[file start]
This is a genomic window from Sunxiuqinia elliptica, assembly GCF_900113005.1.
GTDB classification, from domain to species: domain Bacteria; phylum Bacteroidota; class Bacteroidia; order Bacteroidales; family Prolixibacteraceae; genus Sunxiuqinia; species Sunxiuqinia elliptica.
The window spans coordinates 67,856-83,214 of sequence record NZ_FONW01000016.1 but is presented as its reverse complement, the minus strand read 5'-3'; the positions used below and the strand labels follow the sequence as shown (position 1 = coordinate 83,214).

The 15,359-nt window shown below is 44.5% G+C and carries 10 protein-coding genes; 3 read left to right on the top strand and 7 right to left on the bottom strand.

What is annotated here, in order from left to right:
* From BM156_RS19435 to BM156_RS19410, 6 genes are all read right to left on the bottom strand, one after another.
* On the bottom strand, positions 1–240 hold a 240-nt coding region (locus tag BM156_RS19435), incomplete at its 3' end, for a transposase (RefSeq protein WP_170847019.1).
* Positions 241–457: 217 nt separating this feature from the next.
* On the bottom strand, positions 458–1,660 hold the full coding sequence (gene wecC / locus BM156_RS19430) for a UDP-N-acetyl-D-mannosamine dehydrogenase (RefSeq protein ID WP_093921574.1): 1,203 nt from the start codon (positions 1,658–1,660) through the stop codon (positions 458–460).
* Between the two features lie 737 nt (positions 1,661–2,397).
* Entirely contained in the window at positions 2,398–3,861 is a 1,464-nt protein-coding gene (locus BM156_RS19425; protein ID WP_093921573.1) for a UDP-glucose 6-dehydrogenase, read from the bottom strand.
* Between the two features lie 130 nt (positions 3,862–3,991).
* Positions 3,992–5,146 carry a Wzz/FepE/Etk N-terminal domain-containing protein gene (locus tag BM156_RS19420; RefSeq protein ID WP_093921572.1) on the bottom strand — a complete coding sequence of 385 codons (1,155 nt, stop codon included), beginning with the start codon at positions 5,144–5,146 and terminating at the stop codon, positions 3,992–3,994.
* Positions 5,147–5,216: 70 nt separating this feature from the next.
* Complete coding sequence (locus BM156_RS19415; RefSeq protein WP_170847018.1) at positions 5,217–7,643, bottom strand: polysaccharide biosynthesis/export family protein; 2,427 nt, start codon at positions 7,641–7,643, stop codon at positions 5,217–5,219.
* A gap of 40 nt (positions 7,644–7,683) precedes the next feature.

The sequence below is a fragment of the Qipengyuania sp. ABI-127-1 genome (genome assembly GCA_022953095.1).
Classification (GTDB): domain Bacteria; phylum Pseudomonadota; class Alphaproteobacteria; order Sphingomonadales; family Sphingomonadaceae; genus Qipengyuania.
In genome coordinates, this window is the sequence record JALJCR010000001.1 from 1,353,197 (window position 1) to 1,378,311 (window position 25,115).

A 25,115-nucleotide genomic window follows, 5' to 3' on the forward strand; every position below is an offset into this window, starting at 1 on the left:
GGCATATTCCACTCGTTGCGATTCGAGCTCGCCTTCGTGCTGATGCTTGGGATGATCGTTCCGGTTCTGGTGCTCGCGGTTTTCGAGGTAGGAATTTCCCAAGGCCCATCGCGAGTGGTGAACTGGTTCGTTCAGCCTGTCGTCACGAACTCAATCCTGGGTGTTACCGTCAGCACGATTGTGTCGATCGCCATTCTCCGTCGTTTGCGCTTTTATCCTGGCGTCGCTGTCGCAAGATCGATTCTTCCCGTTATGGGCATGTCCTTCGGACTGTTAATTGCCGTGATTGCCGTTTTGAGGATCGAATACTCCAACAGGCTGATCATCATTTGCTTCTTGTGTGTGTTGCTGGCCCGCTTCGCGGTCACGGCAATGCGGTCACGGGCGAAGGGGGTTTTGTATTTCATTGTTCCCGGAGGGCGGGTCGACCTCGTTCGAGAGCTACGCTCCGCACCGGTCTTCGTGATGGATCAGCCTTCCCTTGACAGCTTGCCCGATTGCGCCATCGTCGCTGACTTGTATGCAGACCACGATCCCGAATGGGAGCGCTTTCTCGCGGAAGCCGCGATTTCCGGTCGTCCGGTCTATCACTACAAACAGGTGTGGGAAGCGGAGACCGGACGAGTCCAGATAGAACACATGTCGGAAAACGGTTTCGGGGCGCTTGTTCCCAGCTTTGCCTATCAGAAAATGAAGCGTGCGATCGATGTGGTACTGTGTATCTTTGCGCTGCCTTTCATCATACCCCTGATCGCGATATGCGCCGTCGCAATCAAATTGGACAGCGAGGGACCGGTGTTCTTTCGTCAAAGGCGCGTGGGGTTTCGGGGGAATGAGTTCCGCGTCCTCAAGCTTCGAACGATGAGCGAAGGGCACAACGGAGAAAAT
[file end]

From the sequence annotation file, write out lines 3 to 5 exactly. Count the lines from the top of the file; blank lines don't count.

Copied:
The window spans coordinates 67,856-83,214 of sequence record NZ_FONW01000016.1 but is presented as its reverse complement, the minus strand read 5'-3'; the positions used below and the strand labels follow the sequence as shown (position 1 = coordinate 83,214).

The 15,359-nt window shown below is 44.5% G+C and carries 10 protein-coding genes; 3 read left to right on the top strand and 7 right to left on the bottom strand.

What is annotated here, in order from left to right: